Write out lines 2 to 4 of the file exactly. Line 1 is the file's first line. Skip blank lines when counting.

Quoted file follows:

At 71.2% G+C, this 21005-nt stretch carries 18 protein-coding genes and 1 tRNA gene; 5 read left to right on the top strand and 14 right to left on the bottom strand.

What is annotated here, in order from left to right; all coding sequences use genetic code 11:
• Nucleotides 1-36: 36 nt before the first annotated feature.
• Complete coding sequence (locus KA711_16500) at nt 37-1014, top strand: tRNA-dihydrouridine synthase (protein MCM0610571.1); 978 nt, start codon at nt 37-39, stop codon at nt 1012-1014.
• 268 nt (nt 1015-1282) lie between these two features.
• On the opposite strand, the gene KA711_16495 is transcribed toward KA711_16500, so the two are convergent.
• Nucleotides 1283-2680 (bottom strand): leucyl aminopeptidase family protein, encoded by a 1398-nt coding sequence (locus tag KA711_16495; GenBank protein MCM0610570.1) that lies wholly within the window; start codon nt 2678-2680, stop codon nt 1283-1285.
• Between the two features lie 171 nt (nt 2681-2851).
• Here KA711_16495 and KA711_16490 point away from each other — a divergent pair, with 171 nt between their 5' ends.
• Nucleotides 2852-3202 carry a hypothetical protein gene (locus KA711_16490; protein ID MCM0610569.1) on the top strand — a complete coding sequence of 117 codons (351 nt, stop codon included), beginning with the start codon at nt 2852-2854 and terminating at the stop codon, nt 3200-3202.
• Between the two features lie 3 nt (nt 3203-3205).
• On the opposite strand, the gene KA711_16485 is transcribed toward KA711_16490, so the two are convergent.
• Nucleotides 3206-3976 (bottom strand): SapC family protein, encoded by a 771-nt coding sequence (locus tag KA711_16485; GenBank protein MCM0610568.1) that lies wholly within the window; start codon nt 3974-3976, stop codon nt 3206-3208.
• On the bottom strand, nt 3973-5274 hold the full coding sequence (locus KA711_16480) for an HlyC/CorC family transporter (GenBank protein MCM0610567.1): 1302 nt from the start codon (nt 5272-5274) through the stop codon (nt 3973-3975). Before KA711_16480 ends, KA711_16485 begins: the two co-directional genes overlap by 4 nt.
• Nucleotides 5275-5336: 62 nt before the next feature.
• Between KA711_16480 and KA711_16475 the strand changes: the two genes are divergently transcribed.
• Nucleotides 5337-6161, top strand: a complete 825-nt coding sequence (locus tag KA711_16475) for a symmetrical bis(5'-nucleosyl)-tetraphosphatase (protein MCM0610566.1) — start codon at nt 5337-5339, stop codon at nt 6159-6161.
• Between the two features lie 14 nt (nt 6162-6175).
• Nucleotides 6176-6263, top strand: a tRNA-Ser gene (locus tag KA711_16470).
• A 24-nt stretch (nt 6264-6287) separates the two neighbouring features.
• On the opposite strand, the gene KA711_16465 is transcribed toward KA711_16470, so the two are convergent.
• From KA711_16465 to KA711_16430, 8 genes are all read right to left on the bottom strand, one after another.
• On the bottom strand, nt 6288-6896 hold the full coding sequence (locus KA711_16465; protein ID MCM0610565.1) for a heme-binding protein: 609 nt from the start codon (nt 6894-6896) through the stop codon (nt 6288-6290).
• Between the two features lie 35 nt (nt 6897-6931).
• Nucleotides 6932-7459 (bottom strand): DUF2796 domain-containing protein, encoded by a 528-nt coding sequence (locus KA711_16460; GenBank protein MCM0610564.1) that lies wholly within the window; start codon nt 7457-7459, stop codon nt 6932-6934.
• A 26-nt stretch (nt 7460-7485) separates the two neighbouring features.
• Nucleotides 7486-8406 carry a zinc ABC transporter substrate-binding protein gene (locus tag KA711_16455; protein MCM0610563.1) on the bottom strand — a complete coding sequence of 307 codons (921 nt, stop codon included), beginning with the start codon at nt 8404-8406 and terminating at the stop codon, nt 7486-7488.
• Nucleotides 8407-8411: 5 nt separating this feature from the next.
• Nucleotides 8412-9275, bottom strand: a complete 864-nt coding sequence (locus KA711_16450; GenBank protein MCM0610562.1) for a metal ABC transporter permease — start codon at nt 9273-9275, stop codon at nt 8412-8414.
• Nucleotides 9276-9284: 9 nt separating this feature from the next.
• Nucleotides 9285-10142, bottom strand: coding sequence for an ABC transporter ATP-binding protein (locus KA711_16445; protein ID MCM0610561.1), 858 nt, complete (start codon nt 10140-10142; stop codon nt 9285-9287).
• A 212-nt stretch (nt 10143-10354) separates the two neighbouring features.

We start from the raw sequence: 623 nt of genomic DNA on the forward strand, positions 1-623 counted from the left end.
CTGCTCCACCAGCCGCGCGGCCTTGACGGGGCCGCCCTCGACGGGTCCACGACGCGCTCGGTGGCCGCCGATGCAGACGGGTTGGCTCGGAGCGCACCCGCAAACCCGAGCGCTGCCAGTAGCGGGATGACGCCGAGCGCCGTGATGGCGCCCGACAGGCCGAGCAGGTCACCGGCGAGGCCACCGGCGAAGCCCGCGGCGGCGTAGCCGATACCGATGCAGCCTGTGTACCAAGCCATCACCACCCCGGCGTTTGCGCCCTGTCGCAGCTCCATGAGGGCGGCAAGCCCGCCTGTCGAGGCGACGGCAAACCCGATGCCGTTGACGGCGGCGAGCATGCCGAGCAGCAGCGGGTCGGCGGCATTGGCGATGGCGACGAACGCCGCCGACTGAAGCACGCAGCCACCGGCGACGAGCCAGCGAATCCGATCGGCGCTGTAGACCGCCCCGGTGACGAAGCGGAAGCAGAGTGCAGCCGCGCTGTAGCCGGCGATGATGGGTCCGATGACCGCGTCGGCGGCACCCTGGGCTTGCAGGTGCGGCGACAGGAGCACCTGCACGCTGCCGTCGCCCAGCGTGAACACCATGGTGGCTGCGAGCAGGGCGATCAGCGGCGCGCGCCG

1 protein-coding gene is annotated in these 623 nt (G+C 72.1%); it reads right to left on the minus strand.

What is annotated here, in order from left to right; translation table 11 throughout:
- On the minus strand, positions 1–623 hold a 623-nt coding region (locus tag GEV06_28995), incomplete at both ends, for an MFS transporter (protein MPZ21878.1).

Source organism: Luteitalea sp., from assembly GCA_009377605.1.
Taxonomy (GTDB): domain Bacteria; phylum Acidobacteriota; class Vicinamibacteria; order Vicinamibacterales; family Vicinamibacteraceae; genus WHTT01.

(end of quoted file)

What is annotated here, in order from left to right; all coding sequences use genetic code 11:
• Nucleotides 1-36: 36 nt before the first annotated feature.
• Complete coding sequence (locus KA711_16500) at nt 37-1014, top strand: tRNA-dihydrouridine synthase (protein MCM0610571.1); 978 nt, start codon at nt 37-39, stop codon at nt 1012-1014.